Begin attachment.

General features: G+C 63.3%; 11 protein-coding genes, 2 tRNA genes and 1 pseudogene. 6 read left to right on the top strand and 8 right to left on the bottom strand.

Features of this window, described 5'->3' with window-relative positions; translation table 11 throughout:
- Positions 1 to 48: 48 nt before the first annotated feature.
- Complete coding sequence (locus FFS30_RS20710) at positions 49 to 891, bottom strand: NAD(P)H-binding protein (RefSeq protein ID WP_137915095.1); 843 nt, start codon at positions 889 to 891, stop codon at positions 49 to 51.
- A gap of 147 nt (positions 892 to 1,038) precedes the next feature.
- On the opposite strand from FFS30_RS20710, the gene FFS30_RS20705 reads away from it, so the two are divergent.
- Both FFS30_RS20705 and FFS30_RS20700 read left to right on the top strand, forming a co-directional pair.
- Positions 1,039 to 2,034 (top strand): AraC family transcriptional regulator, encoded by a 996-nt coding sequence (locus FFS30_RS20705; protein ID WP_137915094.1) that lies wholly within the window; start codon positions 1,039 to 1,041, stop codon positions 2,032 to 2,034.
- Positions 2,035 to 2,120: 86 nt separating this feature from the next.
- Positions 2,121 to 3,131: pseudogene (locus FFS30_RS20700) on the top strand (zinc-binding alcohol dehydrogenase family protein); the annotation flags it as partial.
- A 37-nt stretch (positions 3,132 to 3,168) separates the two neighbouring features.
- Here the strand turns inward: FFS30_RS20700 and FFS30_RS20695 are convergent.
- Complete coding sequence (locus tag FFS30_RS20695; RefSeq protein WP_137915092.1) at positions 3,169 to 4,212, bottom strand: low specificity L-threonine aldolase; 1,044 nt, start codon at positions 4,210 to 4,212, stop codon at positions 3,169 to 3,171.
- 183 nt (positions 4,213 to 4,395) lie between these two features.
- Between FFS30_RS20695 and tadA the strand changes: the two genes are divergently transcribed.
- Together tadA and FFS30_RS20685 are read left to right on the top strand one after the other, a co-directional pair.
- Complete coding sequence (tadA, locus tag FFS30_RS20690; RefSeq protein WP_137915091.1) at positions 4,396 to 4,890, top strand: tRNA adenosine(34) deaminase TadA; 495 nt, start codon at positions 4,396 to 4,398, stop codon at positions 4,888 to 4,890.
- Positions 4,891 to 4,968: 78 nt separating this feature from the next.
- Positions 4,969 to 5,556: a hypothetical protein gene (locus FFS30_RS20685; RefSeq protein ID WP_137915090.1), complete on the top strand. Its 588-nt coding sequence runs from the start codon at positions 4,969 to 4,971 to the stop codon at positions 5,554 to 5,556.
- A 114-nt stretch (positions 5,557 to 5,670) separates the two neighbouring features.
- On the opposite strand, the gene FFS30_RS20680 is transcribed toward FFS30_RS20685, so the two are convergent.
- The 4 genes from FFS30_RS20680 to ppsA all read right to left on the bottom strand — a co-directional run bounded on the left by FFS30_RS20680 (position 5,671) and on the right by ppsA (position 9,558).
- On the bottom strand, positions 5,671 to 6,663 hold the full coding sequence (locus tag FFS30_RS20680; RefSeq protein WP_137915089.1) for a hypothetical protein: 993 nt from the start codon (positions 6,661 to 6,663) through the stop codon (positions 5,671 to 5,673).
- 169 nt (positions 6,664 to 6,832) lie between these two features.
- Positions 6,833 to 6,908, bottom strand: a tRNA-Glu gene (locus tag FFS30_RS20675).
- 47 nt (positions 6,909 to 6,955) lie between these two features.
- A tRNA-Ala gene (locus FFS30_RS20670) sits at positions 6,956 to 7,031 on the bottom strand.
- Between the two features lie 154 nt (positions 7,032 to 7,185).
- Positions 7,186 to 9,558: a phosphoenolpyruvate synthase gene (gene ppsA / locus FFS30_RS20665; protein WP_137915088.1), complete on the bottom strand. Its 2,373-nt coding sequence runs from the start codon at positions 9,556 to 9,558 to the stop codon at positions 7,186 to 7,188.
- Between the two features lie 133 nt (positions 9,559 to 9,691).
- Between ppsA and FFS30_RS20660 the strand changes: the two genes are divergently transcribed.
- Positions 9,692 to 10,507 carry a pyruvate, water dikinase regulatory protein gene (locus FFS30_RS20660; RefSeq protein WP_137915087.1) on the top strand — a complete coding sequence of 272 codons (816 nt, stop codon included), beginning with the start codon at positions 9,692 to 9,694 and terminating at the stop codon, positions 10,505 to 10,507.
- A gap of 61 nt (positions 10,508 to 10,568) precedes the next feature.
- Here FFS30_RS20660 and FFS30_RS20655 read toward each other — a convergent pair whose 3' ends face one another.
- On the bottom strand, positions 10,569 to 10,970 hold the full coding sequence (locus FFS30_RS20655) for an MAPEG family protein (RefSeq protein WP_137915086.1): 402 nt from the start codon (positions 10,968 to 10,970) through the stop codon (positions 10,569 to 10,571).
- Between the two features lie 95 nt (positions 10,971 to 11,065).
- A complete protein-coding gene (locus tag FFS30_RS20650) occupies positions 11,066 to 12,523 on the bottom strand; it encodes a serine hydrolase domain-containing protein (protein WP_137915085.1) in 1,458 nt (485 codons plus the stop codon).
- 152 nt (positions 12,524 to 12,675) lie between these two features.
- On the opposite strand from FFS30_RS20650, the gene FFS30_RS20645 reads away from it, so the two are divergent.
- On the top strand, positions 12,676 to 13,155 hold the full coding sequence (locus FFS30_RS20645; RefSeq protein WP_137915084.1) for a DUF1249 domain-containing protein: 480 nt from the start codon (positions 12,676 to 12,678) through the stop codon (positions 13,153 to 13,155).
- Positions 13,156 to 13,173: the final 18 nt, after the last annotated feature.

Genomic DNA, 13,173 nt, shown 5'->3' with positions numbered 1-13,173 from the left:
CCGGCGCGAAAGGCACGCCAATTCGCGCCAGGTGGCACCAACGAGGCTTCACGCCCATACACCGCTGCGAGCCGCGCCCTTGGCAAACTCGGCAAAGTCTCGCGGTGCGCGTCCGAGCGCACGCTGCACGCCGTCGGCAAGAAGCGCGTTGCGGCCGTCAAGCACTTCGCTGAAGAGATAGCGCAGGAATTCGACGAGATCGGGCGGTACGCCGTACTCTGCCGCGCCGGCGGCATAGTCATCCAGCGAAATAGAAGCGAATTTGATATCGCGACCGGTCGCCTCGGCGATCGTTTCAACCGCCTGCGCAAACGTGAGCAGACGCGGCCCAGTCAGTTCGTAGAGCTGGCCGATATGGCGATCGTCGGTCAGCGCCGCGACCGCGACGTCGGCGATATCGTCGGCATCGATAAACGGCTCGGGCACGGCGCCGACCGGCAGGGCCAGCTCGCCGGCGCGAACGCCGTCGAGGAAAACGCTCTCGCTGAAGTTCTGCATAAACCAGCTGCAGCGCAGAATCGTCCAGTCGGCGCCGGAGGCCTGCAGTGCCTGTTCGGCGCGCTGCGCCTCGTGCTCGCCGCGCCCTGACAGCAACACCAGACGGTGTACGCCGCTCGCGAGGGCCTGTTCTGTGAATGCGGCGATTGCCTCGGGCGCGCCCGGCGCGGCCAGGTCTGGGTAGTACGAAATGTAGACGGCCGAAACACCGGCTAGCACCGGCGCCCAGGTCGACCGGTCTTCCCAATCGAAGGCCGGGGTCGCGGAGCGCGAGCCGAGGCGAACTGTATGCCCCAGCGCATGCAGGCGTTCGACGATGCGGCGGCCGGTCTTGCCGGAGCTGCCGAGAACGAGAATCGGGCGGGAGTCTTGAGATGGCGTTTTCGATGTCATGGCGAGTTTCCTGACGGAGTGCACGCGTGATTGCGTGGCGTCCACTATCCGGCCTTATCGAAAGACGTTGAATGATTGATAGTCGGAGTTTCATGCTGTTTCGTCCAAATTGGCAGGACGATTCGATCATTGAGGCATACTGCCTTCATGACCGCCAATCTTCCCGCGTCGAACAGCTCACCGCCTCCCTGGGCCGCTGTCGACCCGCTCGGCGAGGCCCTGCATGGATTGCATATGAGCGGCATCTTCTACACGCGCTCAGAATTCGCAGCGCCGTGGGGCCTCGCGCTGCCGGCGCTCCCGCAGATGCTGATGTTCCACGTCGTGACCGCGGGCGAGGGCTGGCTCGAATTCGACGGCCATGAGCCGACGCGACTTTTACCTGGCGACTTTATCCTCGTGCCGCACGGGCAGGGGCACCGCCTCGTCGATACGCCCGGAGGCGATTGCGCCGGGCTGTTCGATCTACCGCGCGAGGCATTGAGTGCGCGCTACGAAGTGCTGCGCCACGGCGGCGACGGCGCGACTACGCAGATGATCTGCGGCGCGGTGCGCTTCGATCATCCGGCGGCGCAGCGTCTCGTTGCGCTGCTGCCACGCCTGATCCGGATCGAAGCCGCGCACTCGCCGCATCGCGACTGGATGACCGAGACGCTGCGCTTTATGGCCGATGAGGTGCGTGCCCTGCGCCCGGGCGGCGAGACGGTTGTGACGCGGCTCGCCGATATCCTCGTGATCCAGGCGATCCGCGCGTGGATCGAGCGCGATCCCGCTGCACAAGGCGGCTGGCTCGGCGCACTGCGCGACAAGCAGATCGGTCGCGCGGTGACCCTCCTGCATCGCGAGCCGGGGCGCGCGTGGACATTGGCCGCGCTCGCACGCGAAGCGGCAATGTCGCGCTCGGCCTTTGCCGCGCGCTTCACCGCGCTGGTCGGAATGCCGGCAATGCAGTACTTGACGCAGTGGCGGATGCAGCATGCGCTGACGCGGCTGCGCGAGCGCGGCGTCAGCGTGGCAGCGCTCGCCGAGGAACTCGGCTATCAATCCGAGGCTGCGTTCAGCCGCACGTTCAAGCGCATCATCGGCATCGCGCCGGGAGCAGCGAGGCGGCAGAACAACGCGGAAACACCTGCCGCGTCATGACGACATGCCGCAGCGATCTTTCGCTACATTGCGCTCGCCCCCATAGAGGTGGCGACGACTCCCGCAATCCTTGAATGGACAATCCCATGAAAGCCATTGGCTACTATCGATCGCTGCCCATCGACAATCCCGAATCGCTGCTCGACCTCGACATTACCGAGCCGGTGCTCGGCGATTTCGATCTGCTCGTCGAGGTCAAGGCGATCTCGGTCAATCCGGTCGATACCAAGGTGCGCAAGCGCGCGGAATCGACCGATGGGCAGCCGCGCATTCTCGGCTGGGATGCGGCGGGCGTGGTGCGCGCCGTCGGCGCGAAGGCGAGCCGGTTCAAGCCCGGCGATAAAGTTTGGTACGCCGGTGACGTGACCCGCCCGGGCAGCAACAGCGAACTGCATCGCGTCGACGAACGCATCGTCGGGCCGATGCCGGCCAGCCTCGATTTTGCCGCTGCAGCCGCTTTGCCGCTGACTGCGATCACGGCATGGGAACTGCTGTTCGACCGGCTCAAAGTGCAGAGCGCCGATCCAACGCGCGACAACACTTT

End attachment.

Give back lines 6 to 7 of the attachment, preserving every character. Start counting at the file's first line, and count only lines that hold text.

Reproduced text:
- On the opposite strand from FFS30_RS20710, the gene FFS30_RS20705 reads away from it, so the two are divergent.
- Both FFS30_RS20705 and FFS30_RS20700 read left to right on the top strand, forming a co-directional pair.